Calamity Sue and I went to see Weatherwise and Mild Oats by Noel Coward, performed at Teatro Vivaldi. Sadly it is the closing performance at this theatre restaurant. The one act plays were entertaining and the company, as always, was wonderful. It is such a shame this venerable institution will no longer be providing such diversions, as it is knocked down to make way for 'progress'.
|Calamity Sue at Teatro Vivaldi|
Him Outdoors and I went along with some friends to a champagne masterclass with the Champagne Dame (Kyla Kirkpatrick) at Marble and Grain. She's charming charismatic, informative and funny, which all makes for a great afternoon.
|Kyla Kirkpatrick, the Champagne Dame|
Each course (there are five of them) is matched with a champagne, sparkling wine or rose. An added bonus was the opening glass of Blanc de Blanc Non Vintage (made from grapes from more than one year; a blend of different year's harvests) from Gallagher, right here in Canberra. It is dominated by fruit and has a creamy rich texture and a clean crisp finish. It's really good.
|Calamity Sue and General Philosopher with Gallagher Blanc de Blanc|
The first course was bilini pikelets with caviar and lemon mascarpone. Him Outdoors has never had caviar before - he's not a big fish fan at the best of times, and so was highly suspicious of the unfertilised fish eggs. The accompanying wine was a Claude Cazals Vintage 2008 Blanc de Blanc (100% Chardonnay)
The goat's cheese soufflé was matched with a Arbeaumont Non Vintage Brut: the wine has an even ratio of the Pinot Noir, Pinot Meunier and Chardonnay grapes, which are the three varieties accepted in champagne.
Smoked duck breast and red cabbage goes beautifully with an Aubry Brut Jouy-Les-Reims consisting of 45% Pinot Meunier, 25% Chardonnay and 25% Pinot Noir. As the Champagne Dame explained, champagne goes with anything (or nothing) at anytime and any where. Quite right.
|Smoked duck breast and red cabbage|
Next up was a Jean Vesselle Saignée Rosé, which is made from 100% Pinot Noir. The term Saignée means to bleed and, when it comes to wine, it means that the red wine juice has been in contact with the skins and seeds. This Pinot Noir is grown in Bouzy, which is both a great name and location - it is within the champagne region and where the red wines used in the production of champagne come from.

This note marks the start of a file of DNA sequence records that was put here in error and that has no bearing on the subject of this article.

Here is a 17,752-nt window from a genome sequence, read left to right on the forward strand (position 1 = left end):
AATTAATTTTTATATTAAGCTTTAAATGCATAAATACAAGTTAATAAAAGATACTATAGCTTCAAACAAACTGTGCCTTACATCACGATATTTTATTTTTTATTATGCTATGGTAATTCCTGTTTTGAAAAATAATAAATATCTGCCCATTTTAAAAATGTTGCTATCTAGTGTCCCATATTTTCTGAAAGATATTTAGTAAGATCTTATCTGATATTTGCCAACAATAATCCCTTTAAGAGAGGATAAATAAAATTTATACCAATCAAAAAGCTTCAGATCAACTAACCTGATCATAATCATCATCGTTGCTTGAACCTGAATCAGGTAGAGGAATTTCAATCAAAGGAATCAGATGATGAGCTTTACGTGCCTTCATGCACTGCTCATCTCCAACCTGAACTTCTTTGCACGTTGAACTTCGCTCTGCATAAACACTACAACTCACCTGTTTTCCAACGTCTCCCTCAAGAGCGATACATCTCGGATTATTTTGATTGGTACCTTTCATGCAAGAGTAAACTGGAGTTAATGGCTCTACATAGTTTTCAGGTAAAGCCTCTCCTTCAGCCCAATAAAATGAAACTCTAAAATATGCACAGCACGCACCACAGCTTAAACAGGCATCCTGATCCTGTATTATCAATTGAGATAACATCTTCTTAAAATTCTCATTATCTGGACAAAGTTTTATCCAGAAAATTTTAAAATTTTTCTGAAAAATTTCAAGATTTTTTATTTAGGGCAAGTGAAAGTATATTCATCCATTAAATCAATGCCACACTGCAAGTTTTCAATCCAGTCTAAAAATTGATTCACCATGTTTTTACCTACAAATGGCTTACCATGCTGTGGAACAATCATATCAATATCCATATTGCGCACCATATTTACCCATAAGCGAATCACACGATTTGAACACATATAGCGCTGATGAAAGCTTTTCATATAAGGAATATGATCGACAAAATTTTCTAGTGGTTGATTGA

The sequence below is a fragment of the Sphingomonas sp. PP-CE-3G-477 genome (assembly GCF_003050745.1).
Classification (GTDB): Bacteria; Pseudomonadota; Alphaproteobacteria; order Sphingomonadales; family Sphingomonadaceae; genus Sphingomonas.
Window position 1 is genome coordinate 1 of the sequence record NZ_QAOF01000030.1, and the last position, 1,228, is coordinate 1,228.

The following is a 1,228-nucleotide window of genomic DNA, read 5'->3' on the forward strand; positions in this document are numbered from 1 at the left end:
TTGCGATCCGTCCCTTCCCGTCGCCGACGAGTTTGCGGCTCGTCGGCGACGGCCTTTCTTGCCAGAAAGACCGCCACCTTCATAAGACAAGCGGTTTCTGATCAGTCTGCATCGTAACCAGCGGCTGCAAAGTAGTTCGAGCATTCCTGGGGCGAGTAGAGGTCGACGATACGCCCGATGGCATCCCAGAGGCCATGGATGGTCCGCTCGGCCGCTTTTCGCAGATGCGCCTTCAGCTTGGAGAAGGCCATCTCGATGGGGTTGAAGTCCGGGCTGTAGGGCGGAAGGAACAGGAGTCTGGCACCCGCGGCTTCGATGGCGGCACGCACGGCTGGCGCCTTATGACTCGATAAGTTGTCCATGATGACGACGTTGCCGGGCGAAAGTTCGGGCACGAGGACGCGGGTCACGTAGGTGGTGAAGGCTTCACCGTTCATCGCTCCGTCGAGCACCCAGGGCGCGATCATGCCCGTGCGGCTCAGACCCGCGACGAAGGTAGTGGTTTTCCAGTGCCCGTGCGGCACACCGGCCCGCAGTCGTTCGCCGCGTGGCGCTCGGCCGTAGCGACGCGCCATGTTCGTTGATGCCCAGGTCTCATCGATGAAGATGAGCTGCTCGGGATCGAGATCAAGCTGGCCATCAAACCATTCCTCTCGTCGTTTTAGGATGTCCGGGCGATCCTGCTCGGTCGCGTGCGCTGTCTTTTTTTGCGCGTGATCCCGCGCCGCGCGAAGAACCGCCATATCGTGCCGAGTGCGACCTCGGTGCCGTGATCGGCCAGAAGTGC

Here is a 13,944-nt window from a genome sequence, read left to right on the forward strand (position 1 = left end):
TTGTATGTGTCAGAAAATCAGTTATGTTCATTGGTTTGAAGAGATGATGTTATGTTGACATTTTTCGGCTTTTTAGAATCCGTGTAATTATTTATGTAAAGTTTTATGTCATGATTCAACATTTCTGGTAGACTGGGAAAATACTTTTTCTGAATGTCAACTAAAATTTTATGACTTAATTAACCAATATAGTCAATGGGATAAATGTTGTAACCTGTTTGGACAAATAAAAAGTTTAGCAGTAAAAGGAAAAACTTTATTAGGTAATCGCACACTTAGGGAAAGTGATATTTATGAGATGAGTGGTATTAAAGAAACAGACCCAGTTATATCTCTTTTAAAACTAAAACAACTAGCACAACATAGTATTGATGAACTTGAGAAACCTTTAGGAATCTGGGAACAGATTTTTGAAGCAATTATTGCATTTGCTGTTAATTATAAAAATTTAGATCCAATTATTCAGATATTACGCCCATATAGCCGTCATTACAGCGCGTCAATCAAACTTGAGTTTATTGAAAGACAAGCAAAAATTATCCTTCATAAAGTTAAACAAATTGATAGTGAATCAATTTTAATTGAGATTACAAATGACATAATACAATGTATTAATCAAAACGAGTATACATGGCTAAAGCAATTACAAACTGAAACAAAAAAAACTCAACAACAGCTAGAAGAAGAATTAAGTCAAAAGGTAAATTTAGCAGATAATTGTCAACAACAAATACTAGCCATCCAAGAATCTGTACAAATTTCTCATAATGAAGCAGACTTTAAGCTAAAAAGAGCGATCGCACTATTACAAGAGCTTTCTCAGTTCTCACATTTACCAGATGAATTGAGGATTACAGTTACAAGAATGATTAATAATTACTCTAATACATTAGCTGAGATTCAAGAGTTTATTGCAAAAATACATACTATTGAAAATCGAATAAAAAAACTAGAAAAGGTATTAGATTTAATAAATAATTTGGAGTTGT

It offers red fruit aromas (strawberries and raspberries) and a subtle meaty, yeasty character resulting from extended lees contact and exposure to the grape skins. Although more usually consumed as a celebratory drink - not accompanied by food - it is extremely versatile and goes well with strong food flavours and textures. The bold acidity and forward fruit aromas make it a good match for simple grilled seafood, roast pork or even ore exotically spiced dishes. We had it with salmon confit, green apple, fennel and sorrel. Utterly delicious.
|Gindelle and The Minister|
The Champagne Dame does enjoy her theatrics and she was not going to let this opportunity for sabrage pass her by. Sabrage is the technique of opening a bottle of champagne with a sword, or sabre. It became popular just after the French Revolution when the sabre was the weapon of choice of Napoleon's light cavalry - the Hussars. Napoleon fought all over Europe and the survivors partied hard. He allegedly said, "Champagne! In victory one deserves it; in defeat one needs it."
One story goes that Madame Cliquot used to entertain Napoleon's soldiers in her vineyard (after she inherited her husband's champagne house aged 27), and as they rode off in the early morning with their complimentary bottle of champagne, they would open it with their sabre to impress the rich young widow. Kyla Kirkpatrick did not ride a horse, but she did make quite an impression opening that bottle. She admits it could also be done with a spatula or even the base of a wine glass, but that wouldn't look quite as cool.